He said that in addition to the BVIPA head charge of $15 per person who arrive via ships, reviving the industry will mean significant revenues for the territory.
Mr Skelton-Cline made the comments while addressing the topic on the Tuesday, September 7, 2021, edition of the Honestly Speakig radio Show.
“For the last two seasons, cruise ships have not been here… and when cruise ships ain’t here, the taxi service providers can’t run their safaris, can’t run their buses because they are heavily reliant on cruise tourism,” he said.
Skelton-Cline brought into question the ability of operators to be able to meet expenses without foot traffic that come as a result of the cruise tourism industry.
He said the predicament is the same for the vendors across the territory who are unable to sell.
“The vendors everywhere are relying on the cruise tourism guests. And the cruise tourism guests are no longer a t-shirt and water guest,” rather he said they are customers who spend thousands of dollars per family not only on the ship, but onshore.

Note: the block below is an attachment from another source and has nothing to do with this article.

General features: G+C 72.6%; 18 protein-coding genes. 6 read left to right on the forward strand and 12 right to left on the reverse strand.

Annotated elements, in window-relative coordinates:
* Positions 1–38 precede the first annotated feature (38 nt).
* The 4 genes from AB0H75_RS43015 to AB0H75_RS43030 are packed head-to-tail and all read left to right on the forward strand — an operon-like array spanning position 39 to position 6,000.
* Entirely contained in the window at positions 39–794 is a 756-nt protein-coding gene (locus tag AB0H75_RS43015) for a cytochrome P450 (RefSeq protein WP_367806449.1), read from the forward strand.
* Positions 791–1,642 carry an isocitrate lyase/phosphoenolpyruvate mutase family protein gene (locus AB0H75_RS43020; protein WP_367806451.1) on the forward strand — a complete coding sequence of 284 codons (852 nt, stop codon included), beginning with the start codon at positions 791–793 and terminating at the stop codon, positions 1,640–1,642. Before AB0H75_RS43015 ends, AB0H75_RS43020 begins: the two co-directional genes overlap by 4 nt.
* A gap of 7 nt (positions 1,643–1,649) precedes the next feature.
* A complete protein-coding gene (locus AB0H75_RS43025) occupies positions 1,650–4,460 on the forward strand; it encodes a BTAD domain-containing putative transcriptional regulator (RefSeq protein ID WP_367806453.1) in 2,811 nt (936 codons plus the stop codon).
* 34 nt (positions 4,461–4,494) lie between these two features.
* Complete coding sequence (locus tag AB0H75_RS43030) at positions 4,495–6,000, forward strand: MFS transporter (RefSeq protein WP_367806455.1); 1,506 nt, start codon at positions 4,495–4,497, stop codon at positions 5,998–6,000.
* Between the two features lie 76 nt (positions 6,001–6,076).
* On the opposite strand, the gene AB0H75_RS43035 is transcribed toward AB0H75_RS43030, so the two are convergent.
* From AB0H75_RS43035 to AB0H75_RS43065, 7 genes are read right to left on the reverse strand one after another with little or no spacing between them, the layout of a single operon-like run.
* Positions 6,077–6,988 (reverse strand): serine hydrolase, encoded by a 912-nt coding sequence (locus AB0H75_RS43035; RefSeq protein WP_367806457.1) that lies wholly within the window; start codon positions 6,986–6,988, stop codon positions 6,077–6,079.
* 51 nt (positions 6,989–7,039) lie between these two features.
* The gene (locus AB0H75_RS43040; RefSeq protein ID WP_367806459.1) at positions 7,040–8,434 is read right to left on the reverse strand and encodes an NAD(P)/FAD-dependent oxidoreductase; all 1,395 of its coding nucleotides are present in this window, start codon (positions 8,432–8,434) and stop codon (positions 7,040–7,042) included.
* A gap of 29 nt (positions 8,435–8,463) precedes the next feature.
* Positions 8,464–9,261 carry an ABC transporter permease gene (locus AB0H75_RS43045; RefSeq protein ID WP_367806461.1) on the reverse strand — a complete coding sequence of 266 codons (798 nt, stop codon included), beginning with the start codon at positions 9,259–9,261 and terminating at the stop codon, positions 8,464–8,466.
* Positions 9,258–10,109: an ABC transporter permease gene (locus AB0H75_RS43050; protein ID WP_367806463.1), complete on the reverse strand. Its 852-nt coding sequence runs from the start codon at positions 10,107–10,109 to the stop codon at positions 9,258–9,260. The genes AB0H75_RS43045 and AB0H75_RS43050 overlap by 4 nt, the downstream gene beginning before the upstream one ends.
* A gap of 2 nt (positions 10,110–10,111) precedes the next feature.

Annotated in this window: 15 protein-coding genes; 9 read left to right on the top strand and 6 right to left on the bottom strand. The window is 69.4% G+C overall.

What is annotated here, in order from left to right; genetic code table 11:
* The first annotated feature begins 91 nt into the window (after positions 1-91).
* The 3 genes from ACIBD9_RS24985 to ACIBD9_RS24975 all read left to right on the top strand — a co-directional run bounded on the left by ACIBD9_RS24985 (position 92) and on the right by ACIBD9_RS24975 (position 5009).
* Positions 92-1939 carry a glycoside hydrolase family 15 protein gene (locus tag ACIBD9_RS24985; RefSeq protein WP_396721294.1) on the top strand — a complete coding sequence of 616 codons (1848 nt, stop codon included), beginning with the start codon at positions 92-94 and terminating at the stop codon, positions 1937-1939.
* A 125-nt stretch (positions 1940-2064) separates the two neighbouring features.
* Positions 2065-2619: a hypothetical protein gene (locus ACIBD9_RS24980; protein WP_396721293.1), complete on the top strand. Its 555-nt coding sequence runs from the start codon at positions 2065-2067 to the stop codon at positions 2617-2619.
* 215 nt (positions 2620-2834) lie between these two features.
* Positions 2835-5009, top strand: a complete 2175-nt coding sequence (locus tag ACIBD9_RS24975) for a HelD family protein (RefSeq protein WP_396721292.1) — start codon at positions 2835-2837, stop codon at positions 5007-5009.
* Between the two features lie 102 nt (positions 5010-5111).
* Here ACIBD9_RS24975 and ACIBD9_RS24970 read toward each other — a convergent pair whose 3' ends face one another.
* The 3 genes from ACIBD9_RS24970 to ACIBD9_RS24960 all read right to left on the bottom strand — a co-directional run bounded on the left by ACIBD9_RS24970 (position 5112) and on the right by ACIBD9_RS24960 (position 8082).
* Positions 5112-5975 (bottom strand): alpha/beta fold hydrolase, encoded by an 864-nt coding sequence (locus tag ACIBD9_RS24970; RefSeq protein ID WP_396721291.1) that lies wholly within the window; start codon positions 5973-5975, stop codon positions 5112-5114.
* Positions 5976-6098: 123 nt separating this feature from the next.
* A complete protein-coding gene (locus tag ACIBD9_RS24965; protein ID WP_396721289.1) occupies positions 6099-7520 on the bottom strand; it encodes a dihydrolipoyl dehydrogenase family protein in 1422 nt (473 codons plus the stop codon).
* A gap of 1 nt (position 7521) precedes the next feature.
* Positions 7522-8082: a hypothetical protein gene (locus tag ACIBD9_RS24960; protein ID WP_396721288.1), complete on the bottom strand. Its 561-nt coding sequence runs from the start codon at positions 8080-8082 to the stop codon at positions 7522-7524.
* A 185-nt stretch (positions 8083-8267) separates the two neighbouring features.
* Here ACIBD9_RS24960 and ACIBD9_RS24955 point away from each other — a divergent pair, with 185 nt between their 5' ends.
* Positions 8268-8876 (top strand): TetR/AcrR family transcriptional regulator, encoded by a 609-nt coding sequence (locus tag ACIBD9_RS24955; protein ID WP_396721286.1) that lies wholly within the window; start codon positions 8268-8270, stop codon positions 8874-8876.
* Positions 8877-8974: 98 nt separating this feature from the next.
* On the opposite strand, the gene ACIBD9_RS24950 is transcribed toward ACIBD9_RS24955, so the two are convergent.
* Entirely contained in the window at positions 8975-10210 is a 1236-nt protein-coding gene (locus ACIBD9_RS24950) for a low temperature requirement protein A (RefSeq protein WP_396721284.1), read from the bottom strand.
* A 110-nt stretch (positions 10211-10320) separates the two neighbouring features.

He said the money from the cruise tourism industry trickles down into various areas of the economy and brings concrete benefits to the people.
“These people have been flat on their backs for two seasons, so this government has to find ways in which to stimulate the economy, one of those ways is to bring back the cruise tourism in a safe manner that also provides the livelihood that we need."
The man of the cloth reminded that with the re-opening of the industry cases of the virus will come, especially with the prevalence of the Delta variant of the virus.
‘Right now, we ain't got nothing going. COVID-19 and its variant are about risk management. It ain't going anywhere soon,” he said.
He said in the VI, either the territory will die of hunger or the Government manages the risk, have a contingency plan, and takes steps to re-open the economy.